It is the newest and most exclusive literary club: those authors who have sold 1 million books on Kindle. At present, the club numbers just eight members: Lee Child, James Patterson, Steig Larsson, Charlaine Harris, Michael Connelly, Nora Roberts and Suzanne Collins. Those established names have just been joined by John Locke – a former insurance broker from Kentucky turned self-published author, rather than the seventeenth century political philosopher.
Locke writes particularly crass bodice rippers. Here’s a choice extract to quicken your pulse:
“She was smarter than me, and I hate when that happens. There was but one thing to do: seize the initiative. I played the trump card God provided: I stared directly into her cleavage.”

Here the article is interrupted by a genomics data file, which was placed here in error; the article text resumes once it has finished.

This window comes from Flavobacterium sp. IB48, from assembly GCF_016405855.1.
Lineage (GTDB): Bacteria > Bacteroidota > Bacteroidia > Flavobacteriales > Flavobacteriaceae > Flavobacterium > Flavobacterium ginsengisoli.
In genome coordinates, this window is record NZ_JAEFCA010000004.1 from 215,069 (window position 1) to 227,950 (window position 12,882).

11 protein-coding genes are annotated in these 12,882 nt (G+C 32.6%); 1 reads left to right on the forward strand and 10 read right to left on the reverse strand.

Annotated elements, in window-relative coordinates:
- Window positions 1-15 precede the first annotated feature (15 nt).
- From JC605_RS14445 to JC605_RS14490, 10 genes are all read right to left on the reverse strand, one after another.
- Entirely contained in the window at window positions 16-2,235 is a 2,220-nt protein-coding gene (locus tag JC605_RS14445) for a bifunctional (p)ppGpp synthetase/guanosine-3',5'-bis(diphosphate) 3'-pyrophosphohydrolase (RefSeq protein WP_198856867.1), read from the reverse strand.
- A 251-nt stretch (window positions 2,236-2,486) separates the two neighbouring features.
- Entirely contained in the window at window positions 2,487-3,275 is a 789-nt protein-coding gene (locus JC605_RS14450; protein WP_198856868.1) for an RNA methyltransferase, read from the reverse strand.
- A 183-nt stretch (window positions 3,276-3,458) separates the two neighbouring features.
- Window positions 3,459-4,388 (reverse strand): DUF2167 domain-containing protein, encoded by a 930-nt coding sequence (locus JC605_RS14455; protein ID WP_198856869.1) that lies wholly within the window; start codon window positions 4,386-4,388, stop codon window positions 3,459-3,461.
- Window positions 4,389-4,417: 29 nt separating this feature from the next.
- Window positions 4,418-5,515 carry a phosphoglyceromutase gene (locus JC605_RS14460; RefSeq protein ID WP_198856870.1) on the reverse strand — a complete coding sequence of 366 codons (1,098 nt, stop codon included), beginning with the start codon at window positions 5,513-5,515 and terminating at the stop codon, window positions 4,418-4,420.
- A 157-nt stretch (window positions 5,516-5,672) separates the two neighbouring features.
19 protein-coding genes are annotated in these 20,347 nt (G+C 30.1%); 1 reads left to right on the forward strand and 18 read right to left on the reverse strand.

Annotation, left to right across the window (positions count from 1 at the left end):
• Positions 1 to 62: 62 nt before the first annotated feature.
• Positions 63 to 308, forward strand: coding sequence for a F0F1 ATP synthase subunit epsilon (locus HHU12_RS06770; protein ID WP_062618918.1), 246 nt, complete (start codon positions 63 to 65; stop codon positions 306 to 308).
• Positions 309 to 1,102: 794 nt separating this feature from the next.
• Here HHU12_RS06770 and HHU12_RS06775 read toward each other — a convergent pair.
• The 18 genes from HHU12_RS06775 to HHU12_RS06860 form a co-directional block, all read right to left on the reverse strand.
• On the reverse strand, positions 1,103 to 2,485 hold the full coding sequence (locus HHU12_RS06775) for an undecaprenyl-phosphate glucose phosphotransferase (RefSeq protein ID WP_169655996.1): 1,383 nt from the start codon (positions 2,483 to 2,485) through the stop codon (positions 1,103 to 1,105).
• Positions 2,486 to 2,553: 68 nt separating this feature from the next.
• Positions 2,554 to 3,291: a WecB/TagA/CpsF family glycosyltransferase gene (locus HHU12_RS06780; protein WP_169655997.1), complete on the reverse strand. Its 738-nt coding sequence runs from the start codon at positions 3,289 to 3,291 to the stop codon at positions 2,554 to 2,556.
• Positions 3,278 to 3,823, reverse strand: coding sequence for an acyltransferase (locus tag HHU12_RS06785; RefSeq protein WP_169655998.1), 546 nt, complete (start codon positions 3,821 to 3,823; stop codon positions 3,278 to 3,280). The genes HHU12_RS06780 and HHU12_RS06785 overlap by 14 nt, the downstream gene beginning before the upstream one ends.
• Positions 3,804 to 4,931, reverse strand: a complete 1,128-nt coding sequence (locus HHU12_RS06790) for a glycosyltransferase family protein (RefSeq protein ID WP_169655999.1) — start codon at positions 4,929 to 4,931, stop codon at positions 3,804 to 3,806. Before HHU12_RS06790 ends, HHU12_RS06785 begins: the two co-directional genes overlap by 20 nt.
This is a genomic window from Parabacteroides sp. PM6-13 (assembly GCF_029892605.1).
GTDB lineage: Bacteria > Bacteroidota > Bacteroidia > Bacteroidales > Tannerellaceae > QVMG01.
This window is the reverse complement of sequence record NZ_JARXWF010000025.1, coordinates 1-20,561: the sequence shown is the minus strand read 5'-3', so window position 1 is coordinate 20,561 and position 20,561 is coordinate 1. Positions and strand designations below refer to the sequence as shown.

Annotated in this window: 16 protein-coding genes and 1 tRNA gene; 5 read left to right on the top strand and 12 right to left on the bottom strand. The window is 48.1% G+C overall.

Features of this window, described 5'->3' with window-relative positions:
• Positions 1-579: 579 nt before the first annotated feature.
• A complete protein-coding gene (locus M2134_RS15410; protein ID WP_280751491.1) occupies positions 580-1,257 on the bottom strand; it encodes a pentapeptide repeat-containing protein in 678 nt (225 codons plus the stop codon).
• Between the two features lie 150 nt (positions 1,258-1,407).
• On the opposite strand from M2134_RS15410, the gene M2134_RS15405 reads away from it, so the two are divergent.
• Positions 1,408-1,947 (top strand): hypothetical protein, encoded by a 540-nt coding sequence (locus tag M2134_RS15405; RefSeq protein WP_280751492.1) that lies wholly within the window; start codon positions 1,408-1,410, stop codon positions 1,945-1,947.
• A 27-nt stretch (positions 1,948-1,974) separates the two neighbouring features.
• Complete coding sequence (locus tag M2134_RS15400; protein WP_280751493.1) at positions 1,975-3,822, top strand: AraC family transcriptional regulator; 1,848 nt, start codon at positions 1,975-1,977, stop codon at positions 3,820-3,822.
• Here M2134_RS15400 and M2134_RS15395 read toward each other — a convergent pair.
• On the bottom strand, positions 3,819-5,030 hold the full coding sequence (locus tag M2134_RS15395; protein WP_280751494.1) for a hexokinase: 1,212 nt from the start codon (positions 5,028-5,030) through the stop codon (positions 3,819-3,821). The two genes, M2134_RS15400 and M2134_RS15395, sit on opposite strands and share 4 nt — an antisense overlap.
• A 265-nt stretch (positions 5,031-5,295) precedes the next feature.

It’s tempting to mock this Stetson-wearing version of Mills and Boon, but Locke’s achievement is obviously tremendous. And it reveals a few points about online publishing’s present tack. First, subject matter aside, Locke’s success seems to be largely determined by price. His books cost between 25p and 60p, in comparison to conventionally published Kindle novels, some of which cost more than £6.
Under-cutting the established market is a standard formula for would-be professional authors – Amanda Hocking recently garnered a six-figure contract from mainstream publishers following the success of her self-published novels. 60-year-old Locke has vowed not to surrender his independence, but he had the opportunity to do so.